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Death of Value Investing

In the investing community, Ben Graham has been referred to as the father of value investing. He set the precedent for investing in businesses, rather than speculating in stocks. Graham’s three main principles were to find a stock with margin of safety, understand market sentiment, and invest in a business, not just a stock. The successful investor avoids Graham’s first principle in its literal form; to find a stock with margin of safety.

According to Graham, finding margin of safety involved two steps. First, the investor calculated a business’s net working capital: Net Net Working Capital = Cash and short-term investments + (0.75 * accounts receivable) + (0.5 * inventory) – total liabilities. Second, the investor looked for businesses whose market value was two thirds of its net working capital. Although Graham’s margin of safety equation is applicable, one will undoubtedly be faced with the challenge of finding the stock that satisfies his equation in the current market. To shed light, Graham wrote the intelligent investor in 1949, a period in which investors’ pain loomed from the 1929 market crash and subsequent depression. Therefore, stocks then were still very much reasonably priced. However, Graham conceded later in his career that his margin of safety equation was null and void; “I am no longer an advocate of elaborate techniques of security analysis in order to find superior value opportunities”.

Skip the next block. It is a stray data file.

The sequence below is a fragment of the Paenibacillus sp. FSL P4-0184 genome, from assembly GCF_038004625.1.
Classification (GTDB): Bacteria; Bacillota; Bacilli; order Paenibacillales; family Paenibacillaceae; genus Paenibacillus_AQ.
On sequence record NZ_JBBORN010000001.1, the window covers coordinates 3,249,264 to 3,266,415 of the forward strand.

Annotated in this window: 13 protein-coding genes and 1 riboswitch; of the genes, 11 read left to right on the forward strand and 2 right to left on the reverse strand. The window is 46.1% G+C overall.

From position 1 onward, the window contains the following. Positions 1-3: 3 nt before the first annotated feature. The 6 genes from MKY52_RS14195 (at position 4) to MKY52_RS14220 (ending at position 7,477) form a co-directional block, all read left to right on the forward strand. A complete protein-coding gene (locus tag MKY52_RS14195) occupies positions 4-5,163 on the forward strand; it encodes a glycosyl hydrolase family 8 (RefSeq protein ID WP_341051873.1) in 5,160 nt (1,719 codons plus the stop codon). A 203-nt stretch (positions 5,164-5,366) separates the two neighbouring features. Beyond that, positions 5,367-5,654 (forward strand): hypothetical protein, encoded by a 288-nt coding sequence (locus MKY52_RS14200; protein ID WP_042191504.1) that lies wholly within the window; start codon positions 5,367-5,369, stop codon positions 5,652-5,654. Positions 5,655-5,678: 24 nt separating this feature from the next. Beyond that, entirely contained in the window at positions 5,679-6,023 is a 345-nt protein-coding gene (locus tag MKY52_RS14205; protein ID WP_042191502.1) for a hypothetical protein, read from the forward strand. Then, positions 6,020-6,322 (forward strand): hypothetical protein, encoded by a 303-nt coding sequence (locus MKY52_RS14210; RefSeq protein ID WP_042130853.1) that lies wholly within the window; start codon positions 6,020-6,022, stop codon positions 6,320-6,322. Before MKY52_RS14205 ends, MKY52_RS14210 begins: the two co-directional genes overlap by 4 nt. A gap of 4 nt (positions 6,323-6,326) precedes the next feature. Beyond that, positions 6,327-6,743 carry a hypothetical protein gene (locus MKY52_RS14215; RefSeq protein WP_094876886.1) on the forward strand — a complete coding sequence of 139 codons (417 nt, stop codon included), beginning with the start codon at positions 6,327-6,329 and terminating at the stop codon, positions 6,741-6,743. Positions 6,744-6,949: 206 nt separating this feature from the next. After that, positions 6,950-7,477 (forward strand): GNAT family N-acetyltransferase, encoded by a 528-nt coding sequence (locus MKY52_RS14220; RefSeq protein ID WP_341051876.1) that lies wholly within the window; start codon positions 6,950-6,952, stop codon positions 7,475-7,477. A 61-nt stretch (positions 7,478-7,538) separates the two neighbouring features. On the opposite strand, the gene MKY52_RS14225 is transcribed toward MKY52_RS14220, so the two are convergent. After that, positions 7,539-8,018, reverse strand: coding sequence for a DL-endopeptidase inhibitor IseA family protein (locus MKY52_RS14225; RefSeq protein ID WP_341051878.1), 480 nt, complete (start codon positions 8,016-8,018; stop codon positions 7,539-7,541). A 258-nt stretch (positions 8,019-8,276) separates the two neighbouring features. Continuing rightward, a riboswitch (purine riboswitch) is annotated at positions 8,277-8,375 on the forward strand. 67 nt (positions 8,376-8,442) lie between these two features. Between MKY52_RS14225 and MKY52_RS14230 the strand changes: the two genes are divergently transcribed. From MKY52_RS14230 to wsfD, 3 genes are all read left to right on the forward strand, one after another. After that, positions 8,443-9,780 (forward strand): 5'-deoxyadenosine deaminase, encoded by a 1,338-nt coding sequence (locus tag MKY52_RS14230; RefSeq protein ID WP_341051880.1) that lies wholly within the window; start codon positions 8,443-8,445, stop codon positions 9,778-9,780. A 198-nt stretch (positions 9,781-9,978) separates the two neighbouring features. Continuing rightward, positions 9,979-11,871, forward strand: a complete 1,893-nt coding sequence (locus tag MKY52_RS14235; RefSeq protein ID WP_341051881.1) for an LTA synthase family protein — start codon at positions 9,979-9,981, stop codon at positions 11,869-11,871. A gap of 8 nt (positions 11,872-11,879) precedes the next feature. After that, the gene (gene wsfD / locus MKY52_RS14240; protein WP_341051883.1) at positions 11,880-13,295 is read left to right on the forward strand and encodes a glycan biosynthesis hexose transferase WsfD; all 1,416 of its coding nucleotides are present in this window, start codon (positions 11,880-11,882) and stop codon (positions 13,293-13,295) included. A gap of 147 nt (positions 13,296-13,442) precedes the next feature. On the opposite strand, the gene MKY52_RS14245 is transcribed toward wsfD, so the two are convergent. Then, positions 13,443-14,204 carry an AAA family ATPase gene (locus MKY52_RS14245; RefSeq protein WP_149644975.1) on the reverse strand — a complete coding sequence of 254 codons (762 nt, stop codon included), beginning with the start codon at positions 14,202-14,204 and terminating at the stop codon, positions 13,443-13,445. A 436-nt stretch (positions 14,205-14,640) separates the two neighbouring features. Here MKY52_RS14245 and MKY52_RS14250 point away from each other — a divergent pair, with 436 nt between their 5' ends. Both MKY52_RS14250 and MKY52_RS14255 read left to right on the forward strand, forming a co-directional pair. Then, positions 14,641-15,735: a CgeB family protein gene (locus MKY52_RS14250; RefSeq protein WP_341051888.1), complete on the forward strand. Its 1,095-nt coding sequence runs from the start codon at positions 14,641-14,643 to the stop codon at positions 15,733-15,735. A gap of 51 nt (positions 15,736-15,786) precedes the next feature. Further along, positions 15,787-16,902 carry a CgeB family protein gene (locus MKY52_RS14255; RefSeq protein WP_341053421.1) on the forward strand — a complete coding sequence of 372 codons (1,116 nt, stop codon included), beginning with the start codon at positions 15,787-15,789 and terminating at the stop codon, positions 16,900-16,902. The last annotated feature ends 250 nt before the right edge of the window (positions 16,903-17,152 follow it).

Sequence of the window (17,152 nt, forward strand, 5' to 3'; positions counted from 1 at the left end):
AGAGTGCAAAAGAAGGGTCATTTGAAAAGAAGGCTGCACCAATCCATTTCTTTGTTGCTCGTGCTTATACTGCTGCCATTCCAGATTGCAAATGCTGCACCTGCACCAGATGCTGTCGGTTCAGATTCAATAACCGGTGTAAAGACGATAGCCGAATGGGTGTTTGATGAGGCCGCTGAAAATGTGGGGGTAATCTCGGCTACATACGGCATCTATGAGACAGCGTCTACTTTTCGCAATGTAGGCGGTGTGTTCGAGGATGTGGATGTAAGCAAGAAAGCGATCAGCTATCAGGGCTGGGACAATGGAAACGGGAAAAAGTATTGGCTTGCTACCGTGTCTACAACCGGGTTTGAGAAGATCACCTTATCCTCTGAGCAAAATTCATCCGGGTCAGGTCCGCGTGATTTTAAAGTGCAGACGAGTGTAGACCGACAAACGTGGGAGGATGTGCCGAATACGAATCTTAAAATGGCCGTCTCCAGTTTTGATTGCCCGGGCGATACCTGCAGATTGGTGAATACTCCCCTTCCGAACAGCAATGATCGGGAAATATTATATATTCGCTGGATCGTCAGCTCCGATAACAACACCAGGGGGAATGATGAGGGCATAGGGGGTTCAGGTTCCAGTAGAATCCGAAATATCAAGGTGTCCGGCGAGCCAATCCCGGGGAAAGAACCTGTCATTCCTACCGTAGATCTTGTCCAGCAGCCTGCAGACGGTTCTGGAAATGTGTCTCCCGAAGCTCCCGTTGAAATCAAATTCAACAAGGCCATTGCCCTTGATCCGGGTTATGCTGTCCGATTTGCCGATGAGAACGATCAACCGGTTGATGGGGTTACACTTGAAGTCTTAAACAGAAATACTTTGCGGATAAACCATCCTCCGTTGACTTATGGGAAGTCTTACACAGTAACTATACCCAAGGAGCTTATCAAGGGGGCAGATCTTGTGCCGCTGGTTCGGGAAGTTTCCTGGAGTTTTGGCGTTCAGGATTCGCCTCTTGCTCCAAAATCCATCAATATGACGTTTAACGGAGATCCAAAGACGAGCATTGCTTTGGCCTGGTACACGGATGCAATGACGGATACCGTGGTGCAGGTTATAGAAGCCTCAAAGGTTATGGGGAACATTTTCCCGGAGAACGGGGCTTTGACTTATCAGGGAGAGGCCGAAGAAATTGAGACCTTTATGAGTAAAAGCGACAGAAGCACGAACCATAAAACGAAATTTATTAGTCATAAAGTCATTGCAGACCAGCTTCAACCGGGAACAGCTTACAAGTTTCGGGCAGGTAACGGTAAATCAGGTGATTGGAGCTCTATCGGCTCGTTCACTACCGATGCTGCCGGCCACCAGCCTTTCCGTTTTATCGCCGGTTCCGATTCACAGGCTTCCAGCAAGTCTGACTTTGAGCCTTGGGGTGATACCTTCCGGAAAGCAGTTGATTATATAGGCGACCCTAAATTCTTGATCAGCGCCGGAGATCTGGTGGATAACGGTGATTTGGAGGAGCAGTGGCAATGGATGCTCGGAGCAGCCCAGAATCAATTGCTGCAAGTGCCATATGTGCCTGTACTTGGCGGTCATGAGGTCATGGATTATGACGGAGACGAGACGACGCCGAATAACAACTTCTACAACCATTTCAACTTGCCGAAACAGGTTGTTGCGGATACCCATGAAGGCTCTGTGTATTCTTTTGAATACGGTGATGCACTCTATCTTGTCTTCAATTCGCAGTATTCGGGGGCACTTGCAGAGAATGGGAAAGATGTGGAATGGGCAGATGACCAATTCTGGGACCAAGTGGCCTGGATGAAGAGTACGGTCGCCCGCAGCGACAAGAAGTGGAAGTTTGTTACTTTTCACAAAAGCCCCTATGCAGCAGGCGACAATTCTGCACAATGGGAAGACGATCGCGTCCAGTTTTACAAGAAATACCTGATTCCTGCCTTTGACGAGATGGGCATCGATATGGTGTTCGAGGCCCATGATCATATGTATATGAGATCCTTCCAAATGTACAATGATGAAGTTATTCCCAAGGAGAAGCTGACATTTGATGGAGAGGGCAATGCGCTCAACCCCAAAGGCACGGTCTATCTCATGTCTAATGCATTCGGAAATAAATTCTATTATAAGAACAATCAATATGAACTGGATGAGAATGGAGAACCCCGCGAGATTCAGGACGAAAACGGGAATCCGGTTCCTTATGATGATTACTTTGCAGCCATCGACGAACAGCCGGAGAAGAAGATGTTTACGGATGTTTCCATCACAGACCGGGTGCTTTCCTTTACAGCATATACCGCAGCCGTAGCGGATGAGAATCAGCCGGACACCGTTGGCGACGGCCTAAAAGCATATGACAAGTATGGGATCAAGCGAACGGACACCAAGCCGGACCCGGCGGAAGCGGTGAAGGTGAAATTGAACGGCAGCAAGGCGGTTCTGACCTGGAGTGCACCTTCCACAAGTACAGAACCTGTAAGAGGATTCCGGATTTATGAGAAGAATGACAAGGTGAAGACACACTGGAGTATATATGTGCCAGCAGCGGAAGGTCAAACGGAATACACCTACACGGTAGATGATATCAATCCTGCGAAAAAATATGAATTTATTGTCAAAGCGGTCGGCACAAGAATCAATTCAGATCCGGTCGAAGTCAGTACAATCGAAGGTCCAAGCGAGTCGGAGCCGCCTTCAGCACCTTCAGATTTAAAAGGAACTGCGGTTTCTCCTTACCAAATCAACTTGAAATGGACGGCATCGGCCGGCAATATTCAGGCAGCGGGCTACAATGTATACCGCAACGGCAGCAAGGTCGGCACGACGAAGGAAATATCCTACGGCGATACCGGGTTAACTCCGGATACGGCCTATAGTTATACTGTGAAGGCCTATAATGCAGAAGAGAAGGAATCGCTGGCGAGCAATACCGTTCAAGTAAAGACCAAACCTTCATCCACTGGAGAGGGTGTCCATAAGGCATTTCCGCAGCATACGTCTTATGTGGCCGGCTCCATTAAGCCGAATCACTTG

Given Graham’s words of defeat, though, value investing is certainly not dead. The successful investor simply evolved Graham’s margin of safety concept. Rather than heeding to Graham’s strict equation, the successful investor liberally factors P/E, P/S, and M/B into his equation to find businesses with margin of safety. Simply, if the successful investor were to believe the market was undervaluing a quality business based on those factors, he invested in its stock, achieving margin of safety. The margin of safety principle asserts that in due time, the market aligns a stock’s price with its underlying business value. Further, the successful investor disagreed with Graham on one subject – a stock’s holding period. Indeed, Graham was not a buy and hold forever investor. Instead, Graham invested in a business that satisfied his definition of margin of safety and divested that business once its stock’s price aligned with its underlying business value. Graham’s holding period then was akin to looking for smoked cigars, picking up cigars that had one puff left, inhaling, and then discarding.

Disclosure: No positions